A recent report compiled by research provider IHS Markit forecasts that there will be 33 million driverless cars on the roads by 2040, with sales expected to hit critical mass in 2021, when 51,000 such vehicles are expected to be sold. The autonomous car revolution isn't too far off, and investors would do well to keep a close watch on the leading players in this industry to take advantage.

This is where Navigant Research's recently compiled chart of 19 companies developing automated driving systems comes to our aid. The report outlines tech giant Alphabet's (NASDAQ:GOOG) (NASDAQ:GOOGL) Waymo and the combine of Intel (NASDAQ:INTC), BMW (OTC:BAMXF), and Fiat Chrysler Automobiles (NYSE:FCAU) among the leaders in driverless cars.

Let's see why these companies could be the best bets for investors in self-driving cars.

A person reading a book while behind the wheel of a moving self-driving car.

Image Source: Getty Images.

Alphabet's Waymo

Alphabet's Waymo leads the field when it comes to driverless cars, having racked up over 4 million self-driven miles on roads by the end of November last year. A closer look reveals that Waymo's self-driving car development has picked up impressively of late, with its latest 1 million autonomous miles clocked in just six months.

By comparison, Waymo took six years to complete its first million miles, indicating that it has put its learning from both virtual and on-road testing to good use. Waymo's driverless cars are known to have the lowest disengagement rate (when a human driver has to take over control) when compared to the rest of the field, so it is not surprising to see it is one of the first projects ready to commercialize its technology on a large scale.

In all, Waymo has tested its driverless cars in seven states in the U.S., and it claims to have "the world's first fleet of fully self-driving cars on public roads." It is now working on the monetization part.

Waymo has reportedly ordered thousands of Chrysler Pacifica hybrid minivans, which will make their way into cities where the company has been testing driverless cars. The details are sketchy, but this could be a big deal as Waymo is seemingly on its way to provide driverless ride-sharing services in 25 cities.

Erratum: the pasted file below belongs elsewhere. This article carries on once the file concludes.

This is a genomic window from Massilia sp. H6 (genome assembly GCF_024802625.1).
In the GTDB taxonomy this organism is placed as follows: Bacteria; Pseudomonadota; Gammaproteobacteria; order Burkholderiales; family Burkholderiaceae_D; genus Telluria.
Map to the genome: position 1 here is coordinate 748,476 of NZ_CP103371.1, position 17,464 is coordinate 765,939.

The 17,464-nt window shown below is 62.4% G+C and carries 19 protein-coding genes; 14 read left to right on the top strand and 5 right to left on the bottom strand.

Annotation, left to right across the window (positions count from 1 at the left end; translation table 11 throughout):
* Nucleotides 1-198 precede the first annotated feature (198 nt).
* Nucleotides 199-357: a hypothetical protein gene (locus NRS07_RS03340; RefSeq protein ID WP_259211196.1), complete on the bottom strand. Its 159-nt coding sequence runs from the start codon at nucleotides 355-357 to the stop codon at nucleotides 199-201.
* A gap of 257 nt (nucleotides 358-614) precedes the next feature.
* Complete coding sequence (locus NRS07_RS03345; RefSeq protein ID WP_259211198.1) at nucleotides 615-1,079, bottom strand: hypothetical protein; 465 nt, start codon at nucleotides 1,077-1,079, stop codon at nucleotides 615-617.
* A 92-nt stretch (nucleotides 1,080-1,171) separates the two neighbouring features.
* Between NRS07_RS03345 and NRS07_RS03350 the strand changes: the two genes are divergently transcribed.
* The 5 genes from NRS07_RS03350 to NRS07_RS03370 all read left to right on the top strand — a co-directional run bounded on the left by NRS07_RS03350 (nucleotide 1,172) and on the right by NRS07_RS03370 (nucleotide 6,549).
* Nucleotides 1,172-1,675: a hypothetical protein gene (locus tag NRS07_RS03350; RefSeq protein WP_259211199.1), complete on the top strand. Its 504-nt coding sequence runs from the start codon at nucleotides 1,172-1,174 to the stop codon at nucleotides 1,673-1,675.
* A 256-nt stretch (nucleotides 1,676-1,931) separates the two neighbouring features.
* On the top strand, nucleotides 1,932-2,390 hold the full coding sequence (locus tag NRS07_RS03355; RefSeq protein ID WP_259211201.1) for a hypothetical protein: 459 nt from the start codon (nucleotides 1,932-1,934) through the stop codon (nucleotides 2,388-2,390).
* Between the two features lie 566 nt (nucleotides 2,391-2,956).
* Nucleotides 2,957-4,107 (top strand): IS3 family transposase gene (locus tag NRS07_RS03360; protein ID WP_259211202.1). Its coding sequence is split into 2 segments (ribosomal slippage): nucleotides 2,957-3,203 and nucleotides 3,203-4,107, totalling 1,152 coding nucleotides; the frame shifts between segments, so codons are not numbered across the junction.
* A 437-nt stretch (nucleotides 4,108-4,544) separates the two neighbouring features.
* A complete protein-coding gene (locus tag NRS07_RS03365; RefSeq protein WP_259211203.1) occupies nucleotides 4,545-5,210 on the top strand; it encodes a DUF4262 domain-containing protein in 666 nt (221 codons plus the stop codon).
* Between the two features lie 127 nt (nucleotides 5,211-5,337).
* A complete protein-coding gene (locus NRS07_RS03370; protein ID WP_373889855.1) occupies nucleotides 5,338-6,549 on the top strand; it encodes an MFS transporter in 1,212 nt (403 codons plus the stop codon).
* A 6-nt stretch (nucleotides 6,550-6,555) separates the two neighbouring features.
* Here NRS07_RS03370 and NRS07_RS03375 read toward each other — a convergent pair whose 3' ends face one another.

The ride-sharing market is expected to grow eightfold to $285 billion by 2030, according to Goldman Sachs, and Waymo could make big money if it can get a small slice of this space.

The Intel-BMW-Fiat alliance

Intel has put itself in a prime position to take advantage of self-driving cars by creating a strong alliance of automotive and technology partners. Fiat Chrysler, for instance, is working with Chipzilla to create a system that could support Level 3 autonomy and upward in self-driving cars.

Fiat Chrysler sold over 2 million vehicles in just the U.S. last year. And Intel will have the chance to move its autonomous-driving chips in large numbers thanks to Fiat Chrysler's intention of putting driverless cars on roads by 2021.

Both Fiat and Intel are providing hardware to Waymo to enable its self-driving technology. Last year, Intel revealed that it has been supplying a host of technologies to Waymo to power crucial self-driving functions.

Meanwhile, BMW and Intel have long been in a partnership to develop driverless cars. The German carmaker is looking to push the boundaries as it plans to showcase a fully electric, autonomous vehicle later this year that's capable of going 435 miles on a single charge. This new car will be based on Intel and Mobileye chips, and will form the basis of BMW's future self-driving cars.

It looks like BMW is taking aim at Tesla with this new electric vehicle, promising a substantially longer range and possibly better autonomous driving technology, as Elon Musk's company ranks at the bottom in Navigant's rating of driverless car developers. This solid combination could help BMW and Intel make a big impact in an electric vehicle market that's expected to clock annual growth rates of over 21% through 2026.

The Foolish bottom line

The driverless car market is getting ready to boom. It would be wise for investors to keep an eye on these companies as they have already made notable moves in this space to monetize their technology, though it would be wrong to expect quick gains.

This article represents the opinion of the writer, who may disagree with the “official” recommendation position of a Motley Fool premium advisory service. We’re motley! Questioning an investing thesis -- even one of our own -- helps us all think critically about investing and make decisions that help us become smarter, happier, and richer.